Wednesday , March 22 2023

Dutch boycott Statia, D66 questions move

The Dutch Government is boycotting working visits to St. Eustatius since final instruction was given to the island’s government writes The Daily Herald.

Member of the Second Chamber of the Dutch Parliament Wassila Hachchi of the Democratic Party D66 is questioning the boycott.

Statia Commissioner of Constitutional Affairs Reginald Zaandam is fiercely objecting the stance by The Hague. He said this last attempt of The Hague would test Statia’s resolve, but that it surely would not deter the quest of the island government for more autonomy. “It is clear that we struck a nerve and therefore we expect more retaliation,” he stated in a reaction.

St. Eustatius received an instruction from Dutch Minister of Home Affairs and Kingdom Relations Ronald Plasterk on June 10. The public entity was ordered to follow the advice of the Committee for Financial Supervision CFT regarding the 2015 budget and government’s financial management.

According to CFT and the Dutch Government, St. Eustatius had incurred “sizable financial deficits” since 2014. In view of these debts plus the bleak financial situation in 2015, St. Eustatius was urged to take “far-reaching measures.” The local government was accused of operating in a “dysfunctional”, manner which endangered the quality of the public administration.

The public entity was placed under financial supervision through the National Government Representative (Rijksvertegenwoordiger) and as such, it was forbidden to contract new financial obligations. The measure included an immediate stop to hiring new personnel.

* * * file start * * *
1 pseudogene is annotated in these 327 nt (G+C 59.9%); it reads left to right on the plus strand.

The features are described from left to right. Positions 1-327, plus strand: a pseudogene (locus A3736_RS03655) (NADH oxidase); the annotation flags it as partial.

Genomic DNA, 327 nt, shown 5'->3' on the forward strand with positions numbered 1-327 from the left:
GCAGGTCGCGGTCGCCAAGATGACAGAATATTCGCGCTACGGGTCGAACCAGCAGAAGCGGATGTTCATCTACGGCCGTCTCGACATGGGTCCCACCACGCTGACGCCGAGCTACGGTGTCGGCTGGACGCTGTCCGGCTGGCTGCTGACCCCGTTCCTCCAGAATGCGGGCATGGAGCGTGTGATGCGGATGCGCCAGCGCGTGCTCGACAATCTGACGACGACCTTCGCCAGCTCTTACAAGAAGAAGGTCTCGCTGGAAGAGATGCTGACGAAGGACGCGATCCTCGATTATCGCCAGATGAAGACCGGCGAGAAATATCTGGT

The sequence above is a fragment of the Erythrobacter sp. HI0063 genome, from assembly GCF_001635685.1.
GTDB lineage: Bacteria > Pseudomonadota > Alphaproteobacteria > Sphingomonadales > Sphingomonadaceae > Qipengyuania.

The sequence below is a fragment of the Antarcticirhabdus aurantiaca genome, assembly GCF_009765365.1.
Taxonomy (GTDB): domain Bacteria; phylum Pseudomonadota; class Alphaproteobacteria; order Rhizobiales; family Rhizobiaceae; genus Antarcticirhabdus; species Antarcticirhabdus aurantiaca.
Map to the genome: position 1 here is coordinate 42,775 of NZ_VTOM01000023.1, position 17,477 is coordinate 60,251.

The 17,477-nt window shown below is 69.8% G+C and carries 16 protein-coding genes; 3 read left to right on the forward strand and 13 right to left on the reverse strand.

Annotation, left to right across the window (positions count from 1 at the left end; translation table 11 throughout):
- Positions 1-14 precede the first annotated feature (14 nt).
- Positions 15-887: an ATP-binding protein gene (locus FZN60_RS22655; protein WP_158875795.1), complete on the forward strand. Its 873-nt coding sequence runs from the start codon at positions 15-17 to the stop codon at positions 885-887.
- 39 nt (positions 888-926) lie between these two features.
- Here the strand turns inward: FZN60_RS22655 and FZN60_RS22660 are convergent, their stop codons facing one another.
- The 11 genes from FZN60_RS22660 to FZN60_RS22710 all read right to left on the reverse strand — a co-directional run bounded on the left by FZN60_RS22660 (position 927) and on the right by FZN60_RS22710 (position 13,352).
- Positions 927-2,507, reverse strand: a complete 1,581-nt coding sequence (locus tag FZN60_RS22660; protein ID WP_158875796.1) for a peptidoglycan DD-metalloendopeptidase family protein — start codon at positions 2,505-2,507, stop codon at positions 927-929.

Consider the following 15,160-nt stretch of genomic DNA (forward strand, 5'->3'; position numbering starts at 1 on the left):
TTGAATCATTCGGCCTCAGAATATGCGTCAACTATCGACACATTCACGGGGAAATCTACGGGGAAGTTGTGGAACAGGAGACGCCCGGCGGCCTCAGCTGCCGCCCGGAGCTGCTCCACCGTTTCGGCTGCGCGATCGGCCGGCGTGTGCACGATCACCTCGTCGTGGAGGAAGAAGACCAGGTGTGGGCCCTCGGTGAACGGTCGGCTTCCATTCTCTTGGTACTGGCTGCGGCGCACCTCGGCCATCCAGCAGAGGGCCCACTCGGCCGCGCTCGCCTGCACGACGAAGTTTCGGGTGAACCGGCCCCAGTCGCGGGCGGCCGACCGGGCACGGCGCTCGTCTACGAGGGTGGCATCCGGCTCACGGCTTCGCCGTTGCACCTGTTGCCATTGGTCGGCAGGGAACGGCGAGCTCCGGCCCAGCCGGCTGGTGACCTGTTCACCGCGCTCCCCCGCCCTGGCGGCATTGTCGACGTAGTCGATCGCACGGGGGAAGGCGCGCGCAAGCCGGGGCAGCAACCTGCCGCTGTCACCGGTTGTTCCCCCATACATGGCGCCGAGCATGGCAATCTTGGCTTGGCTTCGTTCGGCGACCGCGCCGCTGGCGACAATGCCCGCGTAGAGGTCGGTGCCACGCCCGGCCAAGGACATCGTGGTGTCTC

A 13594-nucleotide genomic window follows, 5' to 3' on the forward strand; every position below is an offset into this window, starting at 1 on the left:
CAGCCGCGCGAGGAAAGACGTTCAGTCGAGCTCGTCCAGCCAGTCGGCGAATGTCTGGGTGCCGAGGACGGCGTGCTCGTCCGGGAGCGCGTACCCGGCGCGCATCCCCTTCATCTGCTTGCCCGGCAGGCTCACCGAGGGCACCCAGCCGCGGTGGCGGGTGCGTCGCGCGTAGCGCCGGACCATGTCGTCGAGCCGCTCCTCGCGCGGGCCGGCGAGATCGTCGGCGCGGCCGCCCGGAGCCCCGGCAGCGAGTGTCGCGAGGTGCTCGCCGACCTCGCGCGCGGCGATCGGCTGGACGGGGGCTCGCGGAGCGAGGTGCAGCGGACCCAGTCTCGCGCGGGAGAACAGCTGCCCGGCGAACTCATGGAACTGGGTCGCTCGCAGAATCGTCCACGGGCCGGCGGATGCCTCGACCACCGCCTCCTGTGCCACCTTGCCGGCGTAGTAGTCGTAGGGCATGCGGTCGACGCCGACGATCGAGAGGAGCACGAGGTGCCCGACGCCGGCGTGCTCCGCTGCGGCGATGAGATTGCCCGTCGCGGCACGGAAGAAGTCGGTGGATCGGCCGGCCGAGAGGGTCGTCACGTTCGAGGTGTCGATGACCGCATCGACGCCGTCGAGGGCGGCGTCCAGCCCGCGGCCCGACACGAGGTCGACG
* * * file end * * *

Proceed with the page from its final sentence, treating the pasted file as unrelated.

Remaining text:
The boycott became clear when late last week the visit was announced of Dutch State Secretary of Economic Affairs Sharon Dijksma to Bonaire and Saba from last Sunday, August 30, to this Wednesday, September 2.

A spokesperson of the Ministry of Economic Affairs confirmed that the State Secretary would not visit St. Eustatius. “It has been agreed that no visit will be paid to St. Eustatius for the duration of this situation.” The Ministry of Home Affairs and Kingdom Relations BZK was not available for comment.

Member of the Dutch Parliament Hachchi responded immediately to the development. She demanded clarity from Minister Plasterk about the apparent agreement that was made and the purpose that it served. “This is a far-reaching decision and I don’t see how this would help to solve the problems,” she said in an invited comment.

Hachchi submitted written questions to Plasterk last Friday in which she asked whether it was correct that the Dutch Government had decided to boycott St. Eustatius, while higher financial supervision was in effect.

“What is the objective of this agreement and why are you of the opinion that it is a rightful instrument? Is there a precedent in the Caribbean or European part of the Netherlands of such an agreement not to pay working visits to a municipality because it is under increased supervision?”